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Stitch in Time.


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LIFE IN GERMANY. Glimpses in the Homes of the Poorer Classes. How the Rural Labourers Live. Work from 5 am. till 10 p.m. The following letter has been addressed to the 'Express' by Mr Evan Edward Thomas, Jkl.A., son of Mr Evan Thomas, Park-street, Newtown. It is an honest attempt to deal impartially with the conditions which obtain principally in rural Germany. Mr Thomas has been travelling about various parts of Germany for several months and has kept his eyes-as the Yankees say-well skinned, and carefully noted all that goes on around him. It is a candid statement, and of its kind is a more valuable impression than the few days' tour which the Tariff trippers had in the Fatherland. At present so much interest is being taken in matters concerning Germany that it would be well, perhaps, if I would try and give you some idea of what I myself have seen in Germany. I may say at the beginning that I am not going to write from a party point of view, because if I did what I would say would be biassed and prejudiced, and, therefore, any comparison of prices in Germany with prices in England cannot help you to compare the standards of living in both countries. The first part of my time in Germany I lived with a German pastor in a peasant village in the State of Hanover. The village was a large one, and was v&ty different from anything that I had seen in England. The road through it was very roughly paved with large stones, and it was so very uneven that large pools of water had collected all over it. The houses were not built close together, but between them there was a space of about a foot wide. Through this narrow opening the peasants threw all their dirty water, and it ran into the street; there it was left to stagnate until the Saturday evening, when the peasants usually cleaned their front door-steps. Most of the houses had stone steps leading to the door; this left a space between the first floor and the street level. This space was two or three feet high, and it was here that the peasant kept his pigs and his goat. Underneath the window was a latched door; this was the pigs' entrance. At the top of the house there was a kind of garret, over which was a rude pulley arrangement. In this garret was kept the fodder for the oxen, and the pulley was used as a means of taking in or bringing out this fodder. At twelve o'clock each day a man from the village blew a whistle, which was a sign that all the pigs were to be turned out into the street for exercise until three o'clock. At three o'clock they were again turned back into their respective homes. Each day, from twelve to three, the village was paraded by about a hundred of these swine. Needless to say, such a place had a very fine variety of strong smells. GREY, NOT BLACK BREAD. As to the work of the peasants, both men and women worked out in the fields. It was harvest time when I was in the village of Adelebsen, and so the peasants were working rather harder than at other times. Both men and women had to be in the fields at five o'clock in the morning, and there they had to remain until ten o'clock in the evening. At one o'clock they had an hour for dinner, and at four they had another half-hour for what in England we should call tea. What- ever they ate and whatever they drank they had to bring themselves and to sit down on the ground as best they could and eat it. The land- owner did not, as in England, give to those who worked for him The run of their teeth." The great landowner in Adelebsen was the Baron and his land he rented out to a certain Herr Nlauberg. Herr Nlauberg engaged about a hundred Poles, i.e., people from the country of Poland, to work for him. Half of these were women and half men. Huge barns were erected for them for them to sleep in, one for the women and one for the men. They lived on black bread, potatoes, and fat bacon. Black bread is rye bread, and it is not black at all, but grey, although it is called black bread. It is eaten in Germany just as white bread is eaten in England. both baron and peasant eating exactly the same kind of bread. NO HOME LIFE. To return, however, to the Poles. They only work during the summer time. During the winter they return to Poland, because the German people do not like them, and drive them away when they have no use for them. They are all under contract labour. Sometimes the Polish women have children during the time they are working in Germany. One day a woman is work- ing in the fields, often without any shoes and stockings, often ankle-deep in the wet ground. The next day she is in the barn giving birth to a child, and on the third day she is again working in the fields. It is generally specifically set down in the contracts that illness in connection with the birth of children means a breaking of the contract, and when such a thing occurs many of the landowners will send a Polish woman who has thus broken the contract back to Poland without paying her anything for the work she has already done. How much these people are paid I really do not know. To come now to the life of these peasants, and I must say that perhaps it is easier to say what this life is not than to say what it is. One does not see pretty little cottages, with ivy-covered walls, with flowers in front of the door, as in England. One does not see cosy fires and family circles; the German peasant's house is almost devoid of furniture. There is, indeed, no home- life in Germany as there is in England the people have little time to indulge in such com- forts; both men and women have to work the whole day in the fields. Then there are no village halls and village debating societies; no village treats and no village merry-making. The peasant women have large numbers of children; eight and ten is the usual number, and many have fifteen children. These are fair-haired, and blue- eyed serious little creatures, who, when they are not in school, are helping their parents in some way or another. They are not the merry-playing creatures that one expects children to be, but they are serious and heavy; they are, indeed, already peasants, rather than children. THE WOMEN'S EXAMPLE. I come now to life as it is in Berlin. This is my first experience of life in a large town, so that I am afraid I cannot give you a very good idea of what life is like here. The city is a very carefully arranged one, and very clean. There are no slums here, and there is practically no destitution here. Beggars are very few, indeed; one or two I have seen, and they address everyone as either Herr Doktor or Hen Baron. A well-dressed man is a baron, and one not well-dressed is a doctor. The poor quarters are to the north and the east, and if on a fine warm day one should go to either of these part;; one would find there a kind of large wooded district just outside the working district, where the workmens' wives go to sit in the after- noons. One may see five or six hundred of them, all clean and neat, generally with blue blouses and white aprons, and their small childien with them. They are always working at something. They make clothes for the children, or knit, or something of that kind. The German frau is a most careful and painstaking woman; she is never idle, and the way in which she can make inexpensive meals is really surprising. The house frau with whom I stay oftep tells me that if the men in Germany were like the women then Germany would be high." But I know that most of my readers will be anxious to know something of the political events in Germany. What about unemployment in Germany"? you will ask, and of the "Tariffs" and of the Dreadnought" policy ? THE UNEMPLOYMENT QUESTION. First, as regards unemployment. Whether there is more unemployment here than in England I cannot say, but there are certain circumstances which exist in Germany, but which do not exist in England, which tend to lessen unemplopment in Germany. The first of these is conscription. .In Germany every able-bodied man has to serve three years in the army. This means that in any town or village in Germany all the young men from about 18 or 19 to 21 or 22 are soldiers and cannot work, and this must lesson unemployment considerably. In the second place, there are not so many people engaged in trade and industry as in Eng- land, more people being engaged on the land. Now, unemployment belongs almost exclusively to industry, not to agriculture, and therefore a 1- more agricultural community or a greater peasant population is necessarily less affected by unem- ployment than one which is industrial. In the third place the agrarian policy of Germany has a great influence in lessening un- employment. Briefly, this policy is that of mak- ing the land support the people. Enough corn must be grown in Germany to supply the whole of Germany with bread. As Germany is not a large country, if this policy is to be effected, every square foot of land must be under cultivation. And this is what one sees, even the hedges have been pulled up because hedges Ps, divisions between pieces of land are -a great waste. hrousrhout the whole of Germany you will see scarcely any hedges, and you will see no waste land. If the same policy, or, at least, if some- thing of this policy were carried out in England I venture to say there would be far less unem- ployment there. TARIFFS AND THE PEOFLE. I must say something about the tariffs. First, as regards industrial tariffs I know very little, and I really cannot say how they affect the trade and unemployment in Germany. About agricultural tariffs and their effect on the peasants I can perhaps say something. Now, if tariffs in corn are to effect to purpose of making Germany support herself they n.u.st do two things:— (1) They must raise the price of foreign corn so that it will pay people to buy German rather than foreign corn. (2) They must tend to produce sufficient corn to feed Germany because if Germany cannot produce her own corn the tax on foreign corn will only tend to make bread dear. GOOD FOR THE LANDOWNER. It is the second of these requirements of a suc- cessful tariff that you must carefully consider. A large landowner with modern machinery which requires a minimum of labour can produce a largo amount of corn at a profit, but a large number of peasants with little land and with very crude machinery cannot produce corn to sell so that they can make a comfortable living out of their labour. Hence any tariff on corn in Germany which is to be successful must tend to keep the peasants on the land and must also tend to keep them poor. TLis is what is happening in Ger- many, especially in the South,and the peasants themselves are very dissatisfied. A tariff on corn is a very good thing for the large landowner; it puts money in their pockets, but for small land- owners it is disastrous. I should like to say something of the German policy of aggrandisement together with the Dreadnought and military policies which are con- nected with it. Germany wishes to do two things, She wishes to become a great industrial nation and also to be a self-feeding nation. This is the first thing. But in the second place there are two parties in Germany, there is the aris- tocracy. which is oligarchic, and which practically rules Germany, and which is responsible for the aggrandising and military policy of Germany. This aristocracy is almost wholly Prussian, so that Germany is virtually ruled by a Prussian oligarchy. And then there is the democratic and more humanitarian party, which is fighting against the aristocratic rule and which is seeking to secure for the Reichstag, or what in England we should call the House of Commons, a proper share of legislative power. The Reichstag, or House of Commons, in Germany, has practically no legislative power. Then the whole of South Germany is opposed to Prussian policy-to Dreadnoughts, militarism, and conscription. DEBTS FOR DREADNOUGHTS. But let us look at this Prussian policy itself and let us see what are its chances of success. Firstly, if Germany's trade is to increase she must have a larger coast line and more ports, and this can only be done by taking over Holland and Belgium. In the second place she has not enough land for her people; there are already too many people on the land. What she wants to do is to push her territory out east through Russian Poland, where there is a good deal of land" to spare, on which she could settle some of her superfluous popula- tion. In the third place almost half of Austria- Hungary is peopled by Germans, which will eventually mean that in the interest of the German people as a whole this part of Austria Hungary will have to belong to Germany. This is the Pan-German dream, and a dream which the Prussian Oligarchy is undoubtedly trying its best to realize. But Germany is having to pay a heavy price for the struggling after this ideal. She is enor- mously in debt over the Dreadnoughts; her people are already very much overt&xed, with the result that the peasants in the south and east cannot pay the taxes, and in Bavaria, at least, they have shown signs of revolt. More taxes will mean a revolt in the south. Often and often they wail," Prussia! Prussia! is our undoing! Conscription is having a bad effect upon the peasant population. The young men, who, up to eighteen years of age, have had to live hard- plain food, hard diet, and hard work, are at once drafted off to the towns and thrown into the middle of luxury. The result is disastrous. They come back to their native villages dissatisfied and discontented, and are no longer willing to work on the land. And most of the conscripts aie drawn from the villages. The figures are: From Berlin and such large towns, 8 per cent. of those who present themselves are bodily fit to be accepted; from the smaller towns 30 per cent., and from the villages 60 per cent. Any navy policy in England cannot consider this Prussian militarism as German opinion; it must take into consideration the pull on the reins, and if Prussia continues much longer in her present policy there will undoubtedly be serious trouble in Germany, because it presses too hard upon the agricultural population of the south and east. I have tried to give you as fair and as balanced an account as I can of what I have seen in Germany. I have not written it in the interest of any party, and doubtless there is much in it that both sides will appreciate. E. E. THOMAS.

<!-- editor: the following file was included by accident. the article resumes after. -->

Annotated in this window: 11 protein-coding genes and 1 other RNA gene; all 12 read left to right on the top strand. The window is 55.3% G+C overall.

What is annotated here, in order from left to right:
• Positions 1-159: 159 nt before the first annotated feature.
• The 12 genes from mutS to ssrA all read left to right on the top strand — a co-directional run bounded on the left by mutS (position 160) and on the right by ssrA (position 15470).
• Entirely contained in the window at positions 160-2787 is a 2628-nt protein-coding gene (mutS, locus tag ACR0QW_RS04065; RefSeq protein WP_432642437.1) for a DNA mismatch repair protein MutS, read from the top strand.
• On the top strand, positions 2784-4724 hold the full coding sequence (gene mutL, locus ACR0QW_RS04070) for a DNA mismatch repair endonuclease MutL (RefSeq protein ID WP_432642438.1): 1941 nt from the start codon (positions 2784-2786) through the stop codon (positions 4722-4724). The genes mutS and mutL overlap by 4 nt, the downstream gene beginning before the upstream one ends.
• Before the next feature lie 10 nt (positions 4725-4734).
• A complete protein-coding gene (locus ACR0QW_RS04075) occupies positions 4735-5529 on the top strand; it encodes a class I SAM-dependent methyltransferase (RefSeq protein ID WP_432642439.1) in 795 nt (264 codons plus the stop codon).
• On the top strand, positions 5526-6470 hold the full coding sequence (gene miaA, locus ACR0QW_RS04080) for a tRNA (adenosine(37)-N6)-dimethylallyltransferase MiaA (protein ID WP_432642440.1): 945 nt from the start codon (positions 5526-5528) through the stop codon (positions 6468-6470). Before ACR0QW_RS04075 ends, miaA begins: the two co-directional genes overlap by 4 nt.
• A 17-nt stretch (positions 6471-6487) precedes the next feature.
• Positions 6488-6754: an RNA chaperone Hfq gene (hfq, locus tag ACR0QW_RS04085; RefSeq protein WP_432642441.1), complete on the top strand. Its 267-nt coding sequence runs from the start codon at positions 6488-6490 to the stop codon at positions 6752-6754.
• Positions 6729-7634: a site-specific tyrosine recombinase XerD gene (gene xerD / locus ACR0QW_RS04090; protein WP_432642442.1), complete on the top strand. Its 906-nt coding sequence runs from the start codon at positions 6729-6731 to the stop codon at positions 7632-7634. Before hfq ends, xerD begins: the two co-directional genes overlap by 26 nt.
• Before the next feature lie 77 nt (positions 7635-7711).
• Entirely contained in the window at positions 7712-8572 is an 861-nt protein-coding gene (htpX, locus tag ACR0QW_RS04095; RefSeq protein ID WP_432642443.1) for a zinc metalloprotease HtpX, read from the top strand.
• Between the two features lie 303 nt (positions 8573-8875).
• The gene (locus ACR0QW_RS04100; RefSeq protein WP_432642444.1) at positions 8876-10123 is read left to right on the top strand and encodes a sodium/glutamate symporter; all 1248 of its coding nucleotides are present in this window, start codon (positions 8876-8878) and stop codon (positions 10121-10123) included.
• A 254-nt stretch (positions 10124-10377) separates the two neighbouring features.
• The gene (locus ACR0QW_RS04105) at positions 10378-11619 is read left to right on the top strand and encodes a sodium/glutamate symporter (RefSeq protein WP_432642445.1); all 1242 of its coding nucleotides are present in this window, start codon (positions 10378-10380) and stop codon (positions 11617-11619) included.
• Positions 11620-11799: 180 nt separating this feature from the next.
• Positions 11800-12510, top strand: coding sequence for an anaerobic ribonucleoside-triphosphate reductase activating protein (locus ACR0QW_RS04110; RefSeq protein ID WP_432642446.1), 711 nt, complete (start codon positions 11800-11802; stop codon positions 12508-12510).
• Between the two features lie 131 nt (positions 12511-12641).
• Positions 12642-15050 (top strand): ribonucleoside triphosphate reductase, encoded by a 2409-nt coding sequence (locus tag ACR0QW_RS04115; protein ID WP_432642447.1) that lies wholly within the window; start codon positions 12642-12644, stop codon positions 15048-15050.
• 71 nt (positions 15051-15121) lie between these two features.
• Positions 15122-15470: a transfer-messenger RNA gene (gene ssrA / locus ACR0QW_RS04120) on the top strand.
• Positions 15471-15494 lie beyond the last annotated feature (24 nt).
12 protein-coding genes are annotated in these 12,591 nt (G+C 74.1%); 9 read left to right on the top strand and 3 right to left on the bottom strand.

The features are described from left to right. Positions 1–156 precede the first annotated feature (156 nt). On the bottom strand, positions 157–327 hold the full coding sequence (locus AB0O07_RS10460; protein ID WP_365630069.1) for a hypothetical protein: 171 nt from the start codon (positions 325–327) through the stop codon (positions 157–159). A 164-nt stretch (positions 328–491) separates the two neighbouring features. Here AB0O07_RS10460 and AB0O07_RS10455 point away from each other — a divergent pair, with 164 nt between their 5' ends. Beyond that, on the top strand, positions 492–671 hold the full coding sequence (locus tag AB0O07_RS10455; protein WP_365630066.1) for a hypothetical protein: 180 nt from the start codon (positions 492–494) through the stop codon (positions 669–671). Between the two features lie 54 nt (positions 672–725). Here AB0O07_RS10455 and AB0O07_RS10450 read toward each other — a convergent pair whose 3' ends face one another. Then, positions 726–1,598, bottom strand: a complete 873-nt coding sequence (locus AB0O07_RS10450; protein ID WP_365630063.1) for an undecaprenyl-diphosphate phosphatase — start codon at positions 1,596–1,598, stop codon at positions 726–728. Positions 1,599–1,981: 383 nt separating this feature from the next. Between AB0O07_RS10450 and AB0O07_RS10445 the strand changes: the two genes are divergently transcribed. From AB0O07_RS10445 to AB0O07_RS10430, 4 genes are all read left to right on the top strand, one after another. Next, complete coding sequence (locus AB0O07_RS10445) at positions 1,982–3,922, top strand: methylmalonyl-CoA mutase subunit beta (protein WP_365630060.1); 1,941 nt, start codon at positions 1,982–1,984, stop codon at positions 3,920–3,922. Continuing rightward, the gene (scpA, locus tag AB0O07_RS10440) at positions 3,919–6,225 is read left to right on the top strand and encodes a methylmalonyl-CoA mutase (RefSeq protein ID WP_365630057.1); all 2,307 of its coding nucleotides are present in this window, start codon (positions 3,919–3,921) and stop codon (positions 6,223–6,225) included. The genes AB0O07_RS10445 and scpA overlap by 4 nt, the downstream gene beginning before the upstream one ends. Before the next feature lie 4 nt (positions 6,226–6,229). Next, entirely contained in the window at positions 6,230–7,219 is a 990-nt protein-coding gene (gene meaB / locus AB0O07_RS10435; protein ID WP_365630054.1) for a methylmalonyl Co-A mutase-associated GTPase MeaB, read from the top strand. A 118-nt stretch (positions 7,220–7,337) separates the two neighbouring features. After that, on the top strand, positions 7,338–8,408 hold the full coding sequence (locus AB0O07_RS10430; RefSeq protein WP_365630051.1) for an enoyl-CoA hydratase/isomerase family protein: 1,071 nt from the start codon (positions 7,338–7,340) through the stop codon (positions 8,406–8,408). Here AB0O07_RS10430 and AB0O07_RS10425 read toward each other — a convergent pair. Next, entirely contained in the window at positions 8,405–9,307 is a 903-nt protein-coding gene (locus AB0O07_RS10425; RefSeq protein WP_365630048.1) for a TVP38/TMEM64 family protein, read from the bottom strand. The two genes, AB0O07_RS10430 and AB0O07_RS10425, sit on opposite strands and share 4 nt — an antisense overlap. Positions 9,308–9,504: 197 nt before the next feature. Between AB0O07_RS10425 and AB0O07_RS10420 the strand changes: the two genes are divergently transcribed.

Welshpool Pensions SubCommittee.

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Gair at yr Etholwyr.

Dolfor Rainfall for November,…

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Warning to Milksellers at…

The National Memorial.

The Welsh Church Commission.


Mr. Addie's Unfulfilled Promise

Injustice to Llanmerewig.

To Succour the Poor at -1.…